Strategia’s Co-founder and Managing Partner, Iain Pickard, was invited to participate as keynote speaker at the recent Bloomberg Sellside Enterprise Forum. The presentation took the form of a ‘question and answers session’, with Dr Phil McCabe, discussing ‘whether on the battlefield or in financial markets, forward planning is the major factor in mitigating risk.’
A conversation with Iain Pickard
You spent over 20 years in the army, but for the last 15 years have been in the commercial world in a number of senior management and consulting roles, mainly in Financial Service. So, you have a foot in both camps, are there any differences in the way risk is managed in the military and outside?
Yes, there is no separate ‘risk’ function in the military, it’s integral to command – front and centre of planning and operations; not delegated to a ‘risk manager’ or a risk department.
What are the similarities in risk between the army and commercial?
Very simple really, any effective planning process, if it is to be effective, must incorporate a robust risk assessment; thinking through what might go wrong and what can be done to minimise the chances of it happening. As we say in the Army; ‘the enemy gets a vote’ and it’s a good working assumption to plan on them being just as smart or smarter than you!
Do you see regulations, designed to reduce systematic risk, as having unintended consequences?
Yes, very much so. Making risk a specific function, which most regulatory regimes require, can encourage front line managers to think it is someone else’s problem and not something they need to worry about. There is an argument that this is what was what was at the root of what went wrong in the culture of banks such as Lehman’s.
It can also lead to what the insurance industry calls ‘moral hazard’; because people think someone is looking after ‘risk’ they can take gambles they would not otherwise take. Finally, there is an element of complacency when an organisation has succeeded in ticking all the required boxes, but they have to move ‘beyond compliance’.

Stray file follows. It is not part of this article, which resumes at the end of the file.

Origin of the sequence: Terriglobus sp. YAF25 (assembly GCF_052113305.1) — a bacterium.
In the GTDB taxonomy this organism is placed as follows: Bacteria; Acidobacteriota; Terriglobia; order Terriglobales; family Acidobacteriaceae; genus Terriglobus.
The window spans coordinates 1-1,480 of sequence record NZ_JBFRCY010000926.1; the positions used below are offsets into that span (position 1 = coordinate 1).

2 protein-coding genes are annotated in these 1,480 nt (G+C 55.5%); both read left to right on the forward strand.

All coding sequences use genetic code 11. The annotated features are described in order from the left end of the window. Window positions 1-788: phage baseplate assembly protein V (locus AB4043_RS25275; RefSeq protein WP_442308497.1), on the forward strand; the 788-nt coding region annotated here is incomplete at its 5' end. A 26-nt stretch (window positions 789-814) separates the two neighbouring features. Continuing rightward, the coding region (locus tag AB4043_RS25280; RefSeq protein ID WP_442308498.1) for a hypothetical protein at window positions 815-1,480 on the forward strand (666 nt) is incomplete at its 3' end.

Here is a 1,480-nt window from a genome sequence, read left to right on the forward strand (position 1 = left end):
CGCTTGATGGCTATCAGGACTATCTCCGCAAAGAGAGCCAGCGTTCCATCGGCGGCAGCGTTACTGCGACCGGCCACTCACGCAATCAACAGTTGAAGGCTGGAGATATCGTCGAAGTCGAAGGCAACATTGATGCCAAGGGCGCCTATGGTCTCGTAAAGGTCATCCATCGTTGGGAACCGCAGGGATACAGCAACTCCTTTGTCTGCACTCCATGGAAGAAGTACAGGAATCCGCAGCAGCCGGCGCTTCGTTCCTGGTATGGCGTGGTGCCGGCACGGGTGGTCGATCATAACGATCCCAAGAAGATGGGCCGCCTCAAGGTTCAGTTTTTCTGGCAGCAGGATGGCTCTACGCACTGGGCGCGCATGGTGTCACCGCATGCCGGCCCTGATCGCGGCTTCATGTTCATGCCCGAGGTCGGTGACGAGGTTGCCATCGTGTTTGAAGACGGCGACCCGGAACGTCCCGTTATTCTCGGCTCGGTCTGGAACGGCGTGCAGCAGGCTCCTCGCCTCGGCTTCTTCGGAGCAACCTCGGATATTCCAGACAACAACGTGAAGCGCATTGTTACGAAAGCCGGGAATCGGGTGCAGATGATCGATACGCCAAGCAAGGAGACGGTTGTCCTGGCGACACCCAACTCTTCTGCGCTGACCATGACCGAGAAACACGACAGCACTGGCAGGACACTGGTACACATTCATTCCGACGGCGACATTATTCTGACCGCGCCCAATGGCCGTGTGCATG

You must see many instances where risks have been managed poorly, are there any common themes that you can identify?
Yes – a poor risk culture!
– Where challenge is discouraged, bad news is not welcome, ignored or shelved.
– Where senior leaders are in denial, heads in the sand, hoping it will go away
– Where risks not identified early enough; before funds are committed. As a result, risk treatment plans are an afterthought – and undercapitalised as a result.
How do you go about assessing risk in a new organisation; are there particular things you look for or people you need to speak too?
Winning confidence is critical. It helps to be independent; to provide a non-judgemental sounding board. It’s essential to to have industry experts that understand the structure of the business and therefore know who to speak to and what questions to ask, in order to ‘join the dots’ and identify interconnected risks, and assign severity of risks. There is no substitute for experience here.
We speak to people at all levels; for a risk review of a mine run by a large global mining company in Latin America we spoke to everyone from Head Office, the country leadership, the Mining Minister, Greenpeace and the guys driving the trucks at the mine 3000m up in the Andes. One of the best sources of insight was the Union representatives; they were in touch with ground truth, weren’t deflected by the rose tinted view from head office, but at the same time wanted the company to succeed.
Looking over the horizon, what are the emerging risks organisations and investors need to be most concerned about?
I see three key emerging risks:
– Cyber – an ever evolving and increasing threat. Increasingly critical reliance on data and Industrial Control Systems in many industries.
– Environmental, Social and Governance (ESG) – climate change, environmental protection, Human Rights, social responsibility etc; it’s driving the Institutional Investors and is inherently inter-connected to many other risks; reputational, political and security in particular
– Increasing political volatility in many parts of the world; the rise of the populist offering simple solutions to complex problems
What would your advice be for any senior leader or investor seeking to avoid unforeseen shocks and surprises?
– Focus on the four business enablers – Leadership and governance, business structure, strategy, tactics and operations bust most importantly people and culture.
– Get the culture right, risk is everyone’s responsibility, leadership must lead by example and set the right ‘tone at the top’.
– Get the risk governance and control processes right; do a ‘360’ board-level risk assessment, independent oversight by NED’s, 3 lines of defence control framework, etc
– Digitise – make best use of smart technology